Ten years ago, Jean Verheyen (JV) founded Nallian to provide the air cargo community with a data exchange platform, in and beyond Belgium. On 07SEP22, it was time for a toast and a little retrospection.
Representatives from all the trades within the community joined the celebration, much to the joy of CEO, Jean Verheyen.
CFG: Mr Verheyen, what made you decide to set up Nallian?
JV: The evolution from stable supply chains (same partners, a lot of transactions) to fragmented and geographically distributed chains, amongst others because of e-commerce, where some of these chains exist once only.
The communication between all the partners was unable to reflect these changes: EDI-like messages are like stamped letters, expensive to organize, and have a lead time of several weeks, which cannot be justified if only one transaction is involved. That is why I tried to find some inspiration in data sharing, which we were familiar with as social media consumers, but which was unknown in the B2B machine2machine environment.
CFG: What is the difference between the technology at the time and today’s?
JV: The Cloud has become more mature and standardized, and more generally accepted. There is also a larger need for data to enable a swifter response to unexpected circumstances impacting the supply chain, as well as for technology to provide it (block chain remains the exception, as it is useful in specific/limited cases only).
CFG: Have you experienced a shift to specific services?
JV: Our customers have evolved from airports (Community/Cargo cloud approach) to individual cargo actors as well (such as ground handlers), who no longer want to wait to digitize processes until the community as a whole is ready for it (communities are inclined to follow the speed of the slowest). The pressure from the integrated players (like Amazon and Cainiao), is growing, and the companies are feeling that they are losing market share. Recently, the Covid-19 crisis led to an acceleration in adopting digitization and technology.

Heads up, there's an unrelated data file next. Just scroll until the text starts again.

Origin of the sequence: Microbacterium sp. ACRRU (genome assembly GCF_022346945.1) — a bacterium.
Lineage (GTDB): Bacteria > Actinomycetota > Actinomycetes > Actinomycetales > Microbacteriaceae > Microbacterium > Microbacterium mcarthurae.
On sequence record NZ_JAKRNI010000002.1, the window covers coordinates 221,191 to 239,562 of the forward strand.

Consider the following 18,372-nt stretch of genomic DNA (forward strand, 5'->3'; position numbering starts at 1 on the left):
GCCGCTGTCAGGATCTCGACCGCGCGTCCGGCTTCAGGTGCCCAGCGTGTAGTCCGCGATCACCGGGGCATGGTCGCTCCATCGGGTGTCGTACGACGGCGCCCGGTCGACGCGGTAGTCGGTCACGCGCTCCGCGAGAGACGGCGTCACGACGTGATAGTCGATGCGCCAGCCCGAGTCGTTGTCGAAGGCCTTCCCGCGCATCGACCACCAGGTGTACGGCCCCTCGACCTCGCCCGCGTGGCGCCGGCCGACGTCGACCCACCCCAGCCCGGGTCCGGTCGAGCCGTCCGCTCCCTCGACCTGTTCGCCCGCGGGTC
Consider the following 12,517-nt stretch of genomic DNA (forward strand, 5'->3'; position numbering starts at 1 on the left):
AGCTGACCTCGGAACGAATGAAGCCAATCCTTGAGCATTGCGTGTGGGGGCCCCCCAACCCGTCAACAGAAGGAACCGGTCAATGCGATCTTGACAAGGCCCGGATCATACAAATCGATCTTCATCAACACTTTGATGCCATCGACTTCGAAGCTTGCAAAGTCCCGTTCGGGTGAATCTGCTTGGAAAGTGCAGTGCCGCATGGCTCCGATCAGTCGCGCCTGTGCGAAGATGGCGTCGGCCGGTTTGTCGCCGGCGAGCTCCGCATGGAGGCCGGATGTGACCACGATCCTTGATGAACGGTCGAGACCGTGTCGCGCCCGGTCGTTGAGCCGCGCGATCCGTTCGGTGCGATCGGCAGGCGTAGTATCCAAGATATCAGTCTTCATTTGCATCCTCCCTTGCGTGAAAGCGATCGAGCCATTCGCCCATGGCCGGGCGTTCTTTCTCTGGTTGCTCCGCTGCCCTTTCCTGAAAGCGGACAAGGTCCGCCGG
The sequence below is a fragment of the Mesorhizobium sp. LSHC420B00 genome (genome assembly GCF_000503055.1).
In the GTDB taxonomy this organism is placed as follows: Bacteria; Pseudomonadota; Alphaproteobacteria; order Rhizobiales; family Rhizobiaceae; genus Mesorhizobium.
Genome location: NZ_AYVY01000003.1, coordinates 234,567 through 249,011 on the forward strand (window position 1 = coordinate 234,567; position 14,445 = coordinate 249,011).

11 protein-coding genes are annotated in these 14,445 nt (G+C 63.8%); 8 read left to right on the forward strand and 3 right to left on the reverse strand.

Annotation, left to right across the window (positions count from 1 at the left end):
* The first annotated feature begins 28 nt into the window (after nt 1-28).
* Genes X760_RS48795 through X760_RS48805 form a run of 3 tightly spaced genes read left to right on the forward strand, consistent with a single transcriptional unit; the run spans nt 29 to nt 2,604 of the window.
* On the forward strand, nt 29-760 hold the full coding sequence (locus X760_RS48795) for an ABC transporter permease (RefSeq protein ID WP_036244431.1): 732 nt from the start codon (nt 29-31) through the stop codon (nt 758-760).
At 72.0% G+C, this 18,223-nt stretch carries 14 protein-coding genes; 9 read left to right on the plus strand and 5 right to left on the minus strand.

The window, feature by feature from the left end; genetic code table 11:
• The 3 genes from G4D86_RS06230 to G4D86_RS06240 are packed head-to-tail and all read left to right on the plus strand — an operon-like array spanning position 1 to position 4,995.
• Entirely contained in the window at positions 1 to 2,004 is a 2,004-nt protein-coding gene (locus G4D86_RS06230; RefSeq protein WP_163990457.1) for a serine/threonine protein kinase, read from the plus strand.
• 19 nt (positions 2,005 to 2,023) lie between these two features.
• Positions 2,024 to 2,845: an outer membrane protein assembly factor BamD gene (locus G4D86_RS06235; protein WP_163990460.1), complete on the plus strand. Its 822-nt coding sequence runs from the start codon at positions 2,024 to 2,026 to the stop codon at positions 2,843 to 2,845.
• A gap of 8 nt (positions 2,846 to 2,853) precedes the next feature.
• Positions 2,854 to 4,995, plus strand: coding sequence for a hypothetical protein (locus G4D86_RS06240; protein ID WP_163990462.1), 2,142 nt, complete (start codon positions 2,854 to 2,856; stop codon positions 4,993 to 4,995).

Less is custom-made and the demand for standard SaaS products is growing. One does not have the time or the budget to re-invent the wheel and to service it (s.a. security).
CFG: Are the companies versed enough in ICT?
JV: There are still some major differences in the digital maturity of companies. Often this depends on a few people who look at the future and understand the need for and advantages of digitization. Demonstrating the business benefits remains imperative. For example, how in the present war for talent, modern, efficient processes may help to attract young people, to increase automation, and to become less dependent on the individual.
In that way, staff can be put to work on (those parts of) processes in which they can create the largest added value. People can be deployed more quickly according to the business, to bring more visibility to customers, to enable them to anticipate and reduce risks, to enhance compliance, and guarantee better service levels.
Apart from this, change management remains of the utmost importance, also in organizations that are digitally mature. It is never a question of choosing the right technology. Clear communication and engaging enough people in the process are necessary to assure good implementation.
CFG: Is the Nallian technology a one-size-fits-all?
JV: Not at all. We have different solutions in our portfolio, all of them modular. This enables the activation of functionality according to the needs of the business, as well as starting small when necessary and scaling up step by step.
In this way we are able to serve a broad range of customers, large and small, from airport and airport community to the individual cargo player.
CFG: On which airports are you active?
JV: Brussels, London-Heathrow, Los Angeles, Liege Airport, Dallas Fort Worth, Amsterdam, Copenhagen, Vienna, Singapore, Frankfurt, Ostend, and Basel-Mulhouse-Freiburg. Apart from this, we also collaborate with the Port of Antwerp-Bruges and the chemical industry community.
The human element remains
As a keynote speaker, Nallian had invited IT expert, Peter Hinssen, who elaborated on the past and future impact of digitization on consumers and business alike. The human element, however, will always be involved, he concluded.
A similar message was heard from David Bellon, Chairman of Air Cargo Belgium: “The digitization of Brussels Airport is not so much about technology, but about enabling,” he said. “Its strength is in the willingness of the stakeholders making up the community.”
Marcel Schoeters in Brussels
We welcome and publish comments from all authenticated users.